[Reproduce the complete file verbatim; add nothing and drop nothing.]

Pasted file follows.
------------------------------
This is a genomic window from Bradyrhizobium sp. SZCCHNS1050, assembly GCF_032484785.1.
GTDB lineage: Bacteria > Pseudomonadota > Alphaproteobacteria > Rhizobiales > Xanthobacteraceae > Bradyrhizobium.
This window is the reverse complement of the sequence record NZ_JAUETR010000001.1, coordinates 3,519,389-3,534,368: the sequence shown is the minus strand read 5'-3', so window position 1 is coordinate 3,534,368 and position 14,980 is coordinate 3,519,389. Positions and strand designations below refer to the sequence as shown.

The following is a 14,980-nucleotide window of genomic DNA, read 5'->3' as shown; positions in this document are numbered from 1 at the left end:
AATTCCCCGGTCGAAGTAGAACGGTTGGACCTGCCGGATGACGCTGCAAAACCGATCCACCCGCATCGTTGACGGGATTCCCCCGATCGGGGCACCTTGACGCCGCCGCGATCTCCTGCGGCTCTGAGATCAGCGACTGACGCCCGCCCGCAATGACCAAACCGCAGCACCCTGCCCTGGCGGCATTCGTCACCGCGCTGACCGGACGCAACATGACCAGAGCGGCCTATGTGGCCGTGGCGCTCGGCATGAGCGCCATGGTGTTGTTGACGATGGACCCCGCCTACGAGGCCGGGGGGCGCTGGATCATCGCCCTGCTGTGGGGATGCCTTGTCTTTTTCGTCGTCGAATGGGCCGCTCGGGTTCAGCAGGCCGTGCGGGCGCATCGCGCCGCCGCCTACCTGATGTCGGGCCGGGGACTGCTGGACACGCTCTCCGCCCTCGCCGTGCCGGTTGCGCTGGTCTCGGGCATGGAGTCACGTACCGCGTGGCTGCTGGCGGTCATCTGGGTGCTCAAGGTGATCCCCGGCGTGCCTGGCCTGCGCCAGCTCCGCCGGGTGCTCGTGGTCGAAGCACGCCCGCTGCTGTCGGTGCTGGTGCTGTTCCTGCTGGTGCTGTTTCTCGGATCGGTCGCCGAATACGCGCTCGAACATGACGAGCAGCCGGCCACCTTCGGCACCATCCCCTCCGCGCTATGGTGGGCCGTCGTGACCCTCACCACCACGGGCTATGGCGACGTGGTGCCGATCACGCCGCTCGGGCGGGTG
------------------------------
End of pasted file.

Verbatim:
This is a genomic window from Bradyrhizobium sp. SZCCHNS1050, assembly GCF_032484785.1.
GTDB lineage: Bacteria > Pseudomonadota > Alphaproteobacteria > Rhizobiales > Xanthobacteraceae > Bradyrhizobium.
This window is the reverse complement of the sequence record NZ_JAUETR010000001.1, coordinates 3,519,389-3,534,368: the sequence shown is the minus strand read 5'-3', so window position 1 is coordinate 3,534,368 and position 14,980 is coordinate 3,519,389. Positions and strand designations below refer to the sequence as shown.

The following is a 14,980-nucleotide window of genomic DNA, read 5'->3' as shown; positions in this document are numbered from 1 at the left end:
AATTCCCCGGTCGAAGTAGAACGGTTGGACCTGCCGGATGACGCTGCAAAACCGATCCACCCGCATCGTTGACGGGATTCCCCCGATCGGGGCACCTTGACGCCGCCGCGATCTCCTGCGGCTCTGAGATCAGCGACTGACGCCCGCCCGCAATGACCAAACCGCAGCACCCTGCCCTGGCGGCATTCGTCACCGCGCTGACCGGACGCAACATGACCAGAGCGGCCTATGTGGCCGTGGCGCTCGGCATGAGCGCCATGGTGTTGTTGACGATGGACCCCGCCTACGAGGCCGGGGGGCGCTGGATCATCGCCCTGCTGTGGGGATGCCTTGTCTTTTTCGTCGTCGAATGGGCCGCTCGGGTTCAGCAGGCCGTGCGGGCGCATCGCGCCGCCGCCTACCTGATGTCGGGCCGGGGACTGCTGGACACGCTCTCCGCCCTCGCCGTGCCGGTTGCGCTGGTCTCGGGCATGGAGTCACGTACCGCGTGGCTGCTGGCGGTCATCTGGGTGCTCAAGGTGATCCCCGGCGTGCCTGGCCTGCGCCAGCTCCGCCGGGTGCTCGTGGTCGAAGCACGCCCGCTGCTGTCGGTGCTGGTGCTGTTCCTGCTGGTGCTGTTTCTCGGATCGGTCGCCGAATACGCGCTCGAACATGACGAGCAGCCGGCCACCTTCGGCACCATCCCCTCCGCGCTATGGTGGGCCGTCGTGACCCTCACCACCACGGGCTATGGCGACGTGGTGCCGATCACGCCGCTCGGGCGGGTG